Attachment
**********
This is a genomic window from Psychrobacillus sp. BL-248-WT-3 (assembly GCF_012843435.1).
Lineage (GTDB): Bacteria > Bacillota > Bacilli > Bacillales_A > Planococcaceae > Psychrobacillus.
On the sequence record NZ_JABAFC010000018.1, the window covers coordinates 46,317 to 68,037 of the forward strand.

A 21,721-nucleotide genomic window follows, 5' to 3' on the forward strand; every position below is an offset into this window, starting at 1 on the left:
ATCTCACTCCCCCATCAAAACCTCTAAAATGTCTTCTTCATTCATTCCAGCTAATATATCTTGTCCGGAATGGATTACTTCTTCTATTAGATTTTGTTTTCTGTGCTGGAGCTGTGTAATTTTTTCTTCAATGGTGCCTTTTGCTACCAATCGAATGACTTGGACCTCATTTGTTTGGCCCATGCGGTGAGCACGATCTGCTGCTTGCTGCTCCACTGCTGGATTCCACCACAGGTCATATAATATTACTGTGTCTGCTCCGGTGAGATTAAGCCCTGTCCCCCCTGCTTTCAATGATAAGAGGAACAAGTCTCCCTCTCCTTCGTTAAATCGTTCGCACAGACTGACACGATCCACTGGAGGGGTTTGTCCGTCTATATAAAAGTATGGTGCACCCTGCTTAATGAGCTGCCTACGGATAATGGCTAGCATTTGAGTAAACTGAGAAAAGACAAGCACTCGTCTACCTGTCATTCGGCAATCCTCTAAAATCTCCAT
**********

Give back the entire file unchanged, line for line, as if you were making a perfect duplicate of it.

This is a genomic window from Psychrobacillus sp. BL-248-WT-3 (assembly GCF_012843435.1).
Lineage (GTDB): Bacteria > Bacillota > Bacilli > Bacillales_A > Planococcaceae > Psychrobacillus.
On the sequence record NZ_JABAFC010000018.1, the window covers coordinates 46,317 to 68,037 of the forward strand.

A 21,721-nucleotide genomic window follows, 5' to 3' on the forward strand; every position below is an offset into this window, starting at 1 on the left:
ATCTCACTCCCCCATCAAAACCTCTAAAATGTCTTCTTCATTCATTCCAGCTAATATATCTTGTCCGGAATGGATTACTTCTTCTATTAGATTTTGTTTTCTGTGCTGGAGCTGTGTAATTTTTTCTTCAATGGTGCCTTTTGCTACCAATCGAATGACTTGGACCTCATTTGTTTGGCCCATGCGGTGAGCACGATCTGCTGCTTGCTGCTCCACTGCTGGATTCCACCACAGGTCATATAATATTACTGTGTCTGCTCCGGTGAGATTAAGCCCTGTCCCCCCTGCTTTCAATGATAAGAGGAACAAGTCTCCCTCTCCTTCGTTAAATCGTTCGCACAGACTGACACGATCCACTGGAGGGGTTTGTCCGTCTATATAAAAGTATGGTGCACCCTGCTTAATGAGCTGCCTACGGATAATGGCTAGCATTTGAGTAAACTGAGAAAAGACAAGCACTCGTCTACCTGTCATTCGGCAATCCTCTAAAATCTCCAT